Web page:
If your canine friend barks excessively every time a member of the family exits the house, you’re probably thinking, “Why does my dog bark when I leave?”
Barking is how they communicate. Since you don’t speak “caninese” and your dog likely doesn’t speak whatever language you speak, there is a bit of a communication barrier.
And though you can’t talk directly to your dog, it’s important to understand what their barking and body language might really mean. Let’s take a look at some potential reasons for excessive barking.
Potential Reasons Your Dog Barks When You Leave
There might not be one single explanation as to why your dog has overactive barking tendencies. It could be brought on from a past event, lack of mental stimulation, or something completely different. But here are a few of the common causes.
Dogs that suffer from separation anxiety tend to become upset when their owner gets ready to leave the house. This behavior could range from a depressed mood to physical attempts to use their body in an effort to prevent you from leaving out the door.
If the excessive barking seemingly came out of nowhere, consider any abrupt changes to your schedule. Did you recently start going back into the office after an extended period of time working from home? If that’s the case, they could be simply dealing with an adjustment period.
Another reason could be a larger change to their environment or surroundings, such as moving into a new residence. An unfamiliar location takes time for acclimation and your pet might require a little extra attention during that period.
Any major change to members of the household can also play a role in separation anxiety. If a family member recently moved out or passed away, your dog might be missing their presence.
Just like humans with nothing to do, dogs can get bored too. The reason could be they’re not getting outside enough, don’t have the opportunity to solve some puzzles, or haven’t seen their friends in a while.
Look for a pattern of excessive barking when you leave. Does it seem to happen more on days when your dog hasn’t been as active as usual? Their boredom could be caused by a lack of exercise.
Does your dog seem to bark when they have nothing to do? A key aspect of preventing boredom is keeping your dog mentally stimulated. This means providing toys that require them to use their brain, such as puzzles games that you can hide dog treats inside of.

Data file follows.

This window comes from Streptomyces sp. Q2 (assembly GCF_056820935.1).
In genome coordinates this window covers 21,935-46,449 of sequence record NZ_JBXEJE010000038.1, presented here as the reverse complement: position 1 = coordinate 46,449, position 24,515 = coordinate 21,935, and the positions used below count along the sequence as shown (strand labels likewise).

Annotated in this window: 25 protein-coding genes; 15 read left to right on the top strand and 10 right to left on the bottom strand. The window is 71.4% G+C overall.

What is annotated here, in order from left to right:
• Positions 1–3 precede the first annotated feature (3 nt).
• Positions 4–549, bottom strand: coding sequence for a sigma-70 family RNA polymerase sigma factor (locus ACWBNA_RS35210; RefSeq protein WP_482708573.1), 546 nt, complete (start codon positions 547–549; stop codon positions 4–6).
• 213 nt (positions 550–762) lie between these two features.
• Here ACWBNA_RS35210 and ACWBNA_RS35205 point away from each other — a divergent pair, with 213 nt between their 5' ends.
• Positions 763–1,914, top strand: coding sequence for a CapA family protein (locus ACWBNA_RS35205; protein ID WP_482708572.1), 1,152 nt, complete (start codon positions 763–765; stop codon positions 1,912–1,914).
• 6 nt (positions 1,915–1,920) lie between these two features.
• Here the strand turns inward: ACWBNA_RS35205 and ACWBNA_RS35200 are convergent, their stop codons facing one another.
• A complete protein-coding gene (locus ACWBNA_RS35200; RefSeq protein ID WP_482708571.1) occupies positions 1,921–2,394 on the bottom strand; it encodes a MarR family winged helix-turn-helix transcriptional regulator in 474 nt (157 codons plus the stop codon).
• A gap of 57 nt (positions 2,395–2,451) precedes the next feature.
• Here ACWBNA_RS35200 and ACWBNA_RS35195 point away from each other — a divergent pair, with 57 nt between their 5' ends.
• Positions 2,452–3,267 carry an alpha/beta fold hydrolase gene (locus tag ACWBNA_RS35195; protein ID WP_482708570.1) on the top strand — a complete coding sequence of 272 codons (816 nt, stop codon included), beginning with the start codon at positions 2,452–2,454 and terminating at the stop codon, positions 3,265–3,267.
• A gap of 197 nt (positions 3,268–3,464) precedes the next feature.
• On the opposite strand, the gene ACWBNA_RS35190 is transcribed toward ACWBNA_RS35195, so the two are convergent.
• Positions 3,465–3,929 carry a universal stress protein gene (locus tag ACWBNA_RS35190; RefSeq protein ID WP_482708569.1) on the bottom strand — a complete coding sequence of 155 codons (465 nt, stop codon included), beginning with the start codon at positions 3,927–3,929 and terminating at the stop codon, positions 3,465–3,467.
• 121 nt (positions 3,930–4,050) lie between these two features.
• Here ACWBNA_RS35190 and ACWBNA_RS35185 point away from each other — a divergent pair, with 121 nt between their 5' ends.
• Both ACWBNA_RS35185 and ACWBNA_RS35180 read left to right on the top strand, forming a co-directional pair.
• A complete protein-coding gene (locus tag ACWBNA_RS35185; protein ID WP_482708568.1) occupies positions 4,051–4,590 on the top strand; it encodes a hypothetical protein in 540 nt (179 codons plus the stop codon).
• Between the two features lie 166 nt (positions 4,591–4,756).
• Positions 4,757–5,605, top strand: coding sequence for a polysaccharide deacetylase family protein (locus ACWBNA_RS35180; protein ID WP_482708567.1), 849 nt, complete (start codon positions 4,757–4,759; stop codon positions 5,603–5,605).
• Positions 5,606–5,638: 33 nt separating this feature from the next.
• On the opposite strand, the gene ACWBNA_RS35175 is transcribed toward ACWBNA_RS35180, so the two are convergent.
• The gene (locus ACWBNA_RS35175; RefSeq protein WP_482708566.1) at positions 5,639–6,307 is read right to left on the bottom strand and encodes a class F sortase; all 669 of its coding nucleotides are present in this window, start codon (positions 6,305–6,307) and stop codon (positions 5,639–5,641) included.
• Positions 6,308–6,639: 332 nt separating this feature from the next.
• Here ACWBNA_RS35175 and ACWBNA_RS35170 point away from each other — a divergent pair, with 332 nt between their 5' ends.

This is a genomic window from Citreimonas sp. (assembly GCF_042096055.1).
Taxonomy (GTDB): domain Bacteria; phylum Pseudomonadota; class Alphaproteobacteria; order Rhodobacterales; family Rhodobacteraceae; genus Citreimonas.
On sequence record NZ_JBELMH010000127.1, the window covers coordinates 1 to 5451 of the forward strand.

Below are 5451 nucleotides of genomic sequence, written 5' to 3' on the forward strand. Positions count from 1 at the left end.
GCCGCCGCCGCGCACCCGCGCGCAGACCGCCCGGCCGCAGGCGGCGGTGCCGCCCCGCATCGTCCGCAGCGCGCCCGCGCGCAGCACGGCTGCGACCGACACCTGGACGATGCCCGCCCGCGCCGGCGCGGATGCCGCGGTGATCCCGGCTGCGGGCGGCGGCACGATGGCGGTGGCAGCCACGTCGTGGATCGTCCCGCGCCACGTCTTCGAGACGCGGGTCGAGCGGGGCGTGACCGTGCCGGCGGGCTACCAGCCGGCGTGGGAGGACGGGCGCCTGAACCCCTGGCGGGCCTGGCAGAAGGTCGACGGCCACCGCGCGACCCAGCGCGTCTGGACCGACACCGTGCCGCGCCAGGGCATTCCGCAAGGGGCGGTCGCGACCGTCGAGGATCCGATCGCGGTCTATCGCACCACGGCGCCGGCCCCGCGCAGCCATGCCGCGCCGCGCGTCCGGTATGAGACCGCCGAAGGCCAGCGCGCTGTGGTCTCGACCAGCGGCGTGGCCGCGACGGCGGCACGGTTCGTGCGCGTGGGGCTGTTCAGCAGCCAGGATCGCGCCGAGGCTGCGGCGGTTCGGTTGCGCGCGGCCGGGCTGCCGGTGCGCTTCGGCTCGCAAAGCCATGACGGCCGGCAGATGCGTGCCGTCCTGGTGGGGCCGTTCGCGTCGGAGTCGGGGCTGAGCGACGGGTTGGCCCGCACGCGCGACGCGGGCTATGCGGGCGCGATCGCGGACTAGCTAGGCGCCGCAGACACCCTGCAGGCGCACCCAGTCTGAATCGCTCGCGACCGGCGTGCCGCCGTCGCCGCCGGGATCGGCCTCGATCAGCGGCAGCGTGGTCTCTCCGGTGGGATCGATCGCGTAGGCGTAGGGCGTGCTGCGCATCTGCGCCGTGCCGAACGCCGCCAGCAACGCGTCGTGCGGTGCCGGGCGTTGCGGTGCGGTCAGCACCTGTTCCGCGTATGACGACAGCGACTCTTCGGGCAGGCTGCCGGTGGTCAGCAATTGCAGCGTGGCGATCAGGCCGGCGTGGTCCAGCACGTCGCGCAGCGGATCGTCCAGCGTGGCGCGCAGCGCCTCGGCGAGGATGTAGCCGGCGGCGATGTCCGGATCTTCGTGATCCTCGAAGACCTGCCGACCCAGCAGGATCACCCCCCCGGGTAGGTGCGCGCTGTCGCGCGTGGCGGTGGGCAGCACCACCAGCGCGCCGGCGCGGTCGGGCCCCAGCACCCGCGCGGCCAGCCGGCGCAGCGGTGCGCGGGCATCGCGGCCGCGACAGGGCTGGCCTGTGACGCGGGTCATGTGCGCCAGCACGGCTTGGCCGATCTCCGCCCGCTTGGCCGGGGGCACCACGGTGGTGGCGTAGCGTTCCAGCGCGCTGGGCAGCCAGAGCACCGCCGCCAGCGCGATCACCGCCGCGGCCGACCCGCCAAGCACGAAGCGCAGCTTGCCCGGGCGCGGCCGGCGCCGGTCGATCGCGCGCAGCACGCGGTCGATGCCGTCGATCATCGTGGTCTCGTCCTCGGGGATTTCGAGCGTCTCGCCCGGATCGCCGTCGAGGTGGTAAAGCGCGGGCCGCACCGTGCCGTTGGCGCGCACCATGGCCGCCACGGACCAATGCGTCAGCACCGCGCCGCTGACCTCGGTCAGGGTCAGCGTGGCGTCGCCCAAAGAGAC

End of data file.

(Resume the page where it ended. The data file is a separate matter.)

Many dogs are social creatures and want to be around other dogs on a relatively consistent basis. A lack of canine socialization can lead to general disinterest in other activities. Try to get out for playdates with other pups on a regular schedule.
Similar to dealing with a form of anxiety, dogs can have different fears that they suffer from. This could be caused by loud noises, being around unfamiliar people or even a past traumatic event.
If you suspect a specific incident as the root of their fear, it can be easier to deal with. It’s always best to check with your vet if any situation seems severe. That’s why looking for common symptoms is important to their health and best understanding what your dog is suffering from.
So what do you do exactly? How can you help a dog that is afraid of something specific or even just overly fearful? It’s not necessarily the most straightforward process.
Don’t reinforce the fear, this includes rewarding or comforting them. This may seem counterintuitive but it’s crucial that you don’t encourage the behavior to become normal.
How to Stop Barking and Whining When Left Alone
There are a variety of ways that you can help your dog relax and stop barking when left alone. Once you know their symptoms and have a general idea of the root of their barking, you can focus on treating the cause. Here are some ways to help treat the common reasons for your dog barking when you leave.